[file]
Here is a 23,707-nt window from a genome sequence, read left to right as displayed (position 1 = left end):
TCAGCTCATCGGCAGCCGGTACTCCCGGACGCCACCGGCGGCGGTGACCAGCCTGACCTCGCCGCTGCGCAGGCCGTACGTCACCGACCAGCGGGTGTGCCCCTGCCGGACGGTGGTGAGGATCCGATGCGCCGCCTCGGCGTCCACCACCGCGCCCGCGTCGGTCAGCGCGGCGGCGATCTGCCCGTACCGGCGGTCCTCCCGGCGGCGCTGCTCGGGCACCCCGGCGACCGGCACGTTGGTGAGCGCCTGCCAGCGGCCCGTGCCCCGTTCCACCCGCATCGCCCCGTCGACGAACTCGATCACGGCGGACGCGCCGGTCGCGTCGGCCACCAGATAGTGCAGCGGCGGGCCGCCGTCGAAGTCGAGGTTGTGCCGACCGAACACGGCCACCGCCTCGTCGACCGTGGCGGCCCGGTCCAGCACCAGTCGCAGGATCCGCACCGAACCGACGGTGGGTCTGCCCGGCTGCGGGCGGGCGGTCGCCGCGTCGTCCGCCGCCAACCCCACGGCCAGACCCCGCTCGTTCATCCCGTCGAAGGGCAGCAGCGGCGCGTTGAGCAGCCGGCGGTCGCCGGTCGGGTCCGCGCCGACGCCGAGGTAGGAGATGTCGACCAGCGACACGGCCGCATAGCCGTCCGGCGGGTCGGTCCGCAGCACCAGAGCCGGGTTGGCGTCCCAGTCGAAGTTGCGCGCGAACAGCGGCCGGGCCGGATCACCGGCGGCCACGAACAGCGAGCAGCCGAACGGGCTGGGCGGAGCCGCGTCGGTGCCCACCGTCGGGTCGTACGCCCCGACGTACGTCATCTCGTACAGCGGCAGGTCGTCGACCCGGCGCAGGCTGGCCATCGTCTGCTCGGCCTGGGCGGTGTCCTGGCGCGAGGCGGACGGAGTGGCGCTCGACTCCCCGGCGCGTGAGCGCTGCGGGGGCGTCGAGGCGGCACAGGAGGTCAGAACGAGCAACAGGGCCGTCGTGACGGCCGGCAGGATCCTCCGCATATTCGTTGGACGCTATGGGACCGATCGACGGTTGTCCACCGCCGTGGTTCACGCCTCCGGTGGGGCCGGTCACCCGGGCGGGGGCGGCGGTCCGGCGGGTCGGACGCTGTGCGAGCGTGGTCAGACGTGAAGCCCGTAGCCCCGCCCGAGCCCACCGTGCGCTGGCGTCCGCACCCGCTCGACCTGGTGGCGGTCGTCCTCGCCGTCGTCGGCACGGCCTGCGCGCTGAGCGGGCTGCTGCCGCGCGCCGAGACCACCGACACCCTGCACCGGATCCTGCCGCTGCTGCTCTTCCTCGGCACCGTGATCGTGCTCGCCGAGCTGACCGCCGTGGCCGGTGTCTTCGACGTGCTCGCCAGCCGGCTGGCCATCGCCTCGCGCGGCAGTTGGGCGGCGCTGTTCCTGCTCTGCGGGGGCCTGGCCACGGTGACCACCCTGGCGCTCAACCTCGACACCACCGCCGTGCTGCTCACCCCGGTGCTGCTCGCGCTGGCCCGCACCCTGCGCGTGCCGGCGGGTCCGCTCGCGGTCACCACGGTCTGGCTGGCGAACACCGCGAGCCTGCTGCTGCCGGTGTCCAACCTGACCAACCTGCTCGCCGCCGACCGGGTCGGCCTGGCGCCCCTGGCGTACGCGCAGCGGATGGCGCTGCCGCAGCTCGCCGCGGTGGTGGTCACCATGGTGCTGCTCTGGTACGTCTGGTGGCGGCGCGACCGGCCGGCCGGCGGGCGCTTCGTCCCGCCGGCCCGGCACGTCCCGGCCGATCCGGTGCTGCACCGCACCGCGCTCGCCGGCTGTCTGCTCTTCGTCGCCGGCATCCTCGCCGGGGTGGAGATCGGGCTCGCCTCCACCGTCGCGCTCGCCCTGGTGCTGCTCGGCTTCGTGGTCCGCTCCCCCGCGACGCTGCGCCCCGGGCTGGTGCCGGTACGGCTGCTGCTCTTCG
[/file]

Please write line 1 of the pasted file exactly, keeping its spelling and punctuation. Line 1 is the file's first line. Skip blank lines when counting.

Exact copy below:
Here is a 23,707-nt window from a genome sequence, read left to right as displayed (position 1 = left end):